EVERY AIRLINE DEATH is tragic but the recent Ethiopian Airlines crash has quickly turned from a local accident to something with far- reaching global ramifications.
This is the second time in five months that a Boeing 737 Max 8 jet has crashed after the Indonesian Lion Air crash last year. There are certain similarities between the two. Both involved jets less than four months old; both occurred within minutes of take-off in generally clear weather conditions.
The entire aviation industry is now spooked.
Boeing’s stock prices have plummeted. Several countries soon grounded the jets, from Europe to China. India followed later. (SpiceJet has apparently 13 of these aircraft, Jet Airways has five but they were grounded earlier for non-payment of dues.) Boeing has now said it would recall all 371 of the fleet.
The 737 Max 8 was Boeing’s answer to Airbus’ A320 Neo. It was an upgrade of its previous iteration, and was supposed to be more fuel efficient, less expensive to maintain, and could fly further and cram in more passengers than its previous iterations. According to the science writer Jeff Wise in Slate, Boeing swapped out the engines of the previous iteration of the 737 for new models. ‘In order to accommodate the engine’s larger diameter, Boeing engineers had to move the point where the plane attaches to the wing. This, in turn, affected the way the plane handled. Most alarmingly, it left the plane with a tendency to pitch up… To prevent this, Boeing added a new autopilot system that would pitch the nose down if it looked like it was getting too high,’ he writes. According to a preliminary report, Wise claims, it was this system that apparently led to the Lion Air crash.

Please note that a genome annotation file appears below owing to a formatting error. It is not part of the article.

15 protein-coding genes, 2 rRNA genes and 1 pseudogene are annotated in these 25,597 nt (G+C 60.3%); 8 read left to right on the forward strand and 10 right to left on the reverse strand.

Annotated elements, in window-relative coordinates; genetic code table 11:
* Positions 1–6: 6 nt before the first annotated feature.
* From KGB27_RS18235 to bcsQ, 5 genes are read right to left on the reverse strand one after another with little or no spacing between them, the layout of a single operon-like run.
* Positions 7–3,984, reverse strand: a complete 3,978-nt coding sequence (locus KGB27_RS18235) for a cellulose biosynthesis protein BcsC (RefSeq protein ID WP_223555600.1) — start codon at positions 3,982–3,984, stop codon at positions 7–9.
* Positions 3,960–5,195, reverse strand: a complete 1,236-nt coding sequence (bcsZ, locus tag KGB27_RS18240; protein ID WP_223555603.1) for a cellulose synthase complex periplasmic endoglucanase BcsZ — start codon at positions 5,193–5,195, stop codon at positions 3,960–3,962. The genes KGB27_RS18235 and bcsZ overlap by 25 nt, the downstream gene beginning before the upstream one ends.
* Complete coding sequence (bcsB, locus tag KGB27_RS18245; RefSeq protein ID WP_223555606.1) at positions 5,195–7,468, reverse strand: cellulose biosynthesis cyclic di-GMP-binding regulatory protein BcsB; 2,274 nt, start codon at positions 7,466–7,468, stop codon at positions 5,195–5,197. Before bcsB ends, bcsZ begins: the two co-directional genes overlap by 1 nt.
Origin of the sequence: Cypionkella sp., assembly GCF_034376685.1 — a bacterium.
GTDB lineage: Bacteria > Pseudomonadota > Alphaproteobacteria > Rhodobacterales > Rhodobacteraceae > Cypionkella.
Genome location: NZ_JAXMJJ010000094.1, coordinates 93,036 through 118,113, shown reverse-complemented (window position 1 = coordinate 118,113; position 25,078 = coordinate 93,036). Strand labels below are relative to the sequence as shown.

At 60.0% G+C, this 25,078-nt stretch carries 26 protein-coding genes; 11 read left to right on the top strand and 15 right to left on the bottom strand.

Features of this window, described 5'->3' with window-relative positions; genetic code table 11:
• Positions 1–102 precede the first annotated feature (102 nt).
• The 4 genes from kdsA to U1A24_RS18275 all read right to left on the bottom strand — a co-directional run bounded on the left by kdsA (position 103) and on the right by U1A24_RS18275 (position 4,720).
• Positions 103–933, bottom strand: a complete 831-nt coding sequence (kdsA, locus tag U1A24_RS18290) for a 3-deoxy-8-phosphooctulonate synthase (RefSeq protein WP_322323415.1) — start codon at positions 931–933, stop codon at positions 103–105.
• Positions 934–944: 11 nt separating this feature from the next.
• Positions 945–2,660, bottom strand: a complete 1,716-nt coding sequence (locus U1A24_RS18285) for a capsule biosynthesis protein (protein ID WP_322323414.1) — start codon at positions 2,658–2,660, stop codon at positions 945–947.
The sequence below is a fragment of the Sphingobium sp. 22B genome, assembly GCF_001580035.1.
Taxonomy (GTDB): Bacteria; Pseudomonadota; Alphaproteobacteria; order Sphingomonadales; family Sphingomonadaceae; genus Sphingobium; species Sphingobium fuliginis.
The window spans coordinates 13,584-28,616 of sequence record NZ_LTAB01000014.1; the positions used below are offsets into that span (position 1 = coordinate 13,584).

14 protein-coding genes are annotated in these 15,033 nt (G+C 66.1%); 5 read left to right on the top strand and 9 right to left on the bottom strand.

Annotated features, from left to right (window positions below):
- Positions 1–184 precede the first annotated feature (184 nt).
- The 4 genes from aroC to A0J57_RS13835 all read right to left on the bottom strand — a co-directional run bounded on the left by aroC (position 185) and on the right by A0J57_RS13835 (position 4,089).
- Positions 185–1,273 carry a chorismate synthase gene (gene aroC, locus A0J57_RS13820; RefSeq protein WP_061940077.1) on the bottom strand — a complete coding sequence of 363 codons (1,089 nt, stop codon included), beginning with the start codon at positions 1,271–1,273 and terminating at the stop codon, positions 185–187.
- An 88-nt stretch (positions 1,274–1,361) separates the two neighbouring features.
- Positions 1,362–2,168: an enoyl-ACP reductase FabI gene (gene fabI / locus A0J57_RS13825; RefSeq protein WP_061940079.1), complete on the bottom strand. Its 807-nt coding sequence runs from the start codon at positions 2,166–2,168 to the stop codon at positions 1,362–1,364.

In the long run, Boeing may come out of this disaster. The company is too big to global aviation to fail. More than 5,000 of the new Max planes (most of them Max 8s) have already been ordered. It is not as though airline companies have other options. Airbus has its own schedules to meet to be able to take up such a large order.
But Boeing’s public image is in a shambles. People have an irrational fear of dying in an aircraft crash. The odds of dying in such a scenario—as several statistics show—are minimal. Last year for instance, there were 500 estimated deaths in passenger airline crashes (this includes the Lion Air crash). That is still around one fatal crash for every three million flights. Even in the case of this particular jet, only two aircraft among 350 of them flying an average of 3.5 trips every day since 2017, led to a crash. The percentage is still minuscule.
Aircraft are boringly safe. There’s a much higher probability from dying in a road or train accident. But that’s not how people calculate risk. We will worry if the aircraft we are travelling on could crash, yet think little of driving a car without airbags.
Many Americans are believed to have switched from flying to driving, for instance, in the months after the 9/11 strikes. Airline passenger-miles reportedly fell between 12 per cent and 20 per cent while road use surged. According to the German academic Gerd Gigerenzer, who specialises in risk study, this caused an additional road death toll of 1,595 deaths in the US a year after 9/11. ‘People jump from the frying pan into the fire,’ he told The Guardian. ‘We have an evolutionary tendency to fear situations in which many people die at one time. This is likely a holdover from when we lived in small groups, where the death of a small part of the group could place the lives of everyone else in jeopardy.’
It will be an uphill task for Boeing to regain trust. It will need to overcome the psychological hurdle of passengers. Even if the Max 8 jets are cleared, if people begin to fear the aircraft and book flights according to the model of the plane, Boeing will have a massive problem to overcome.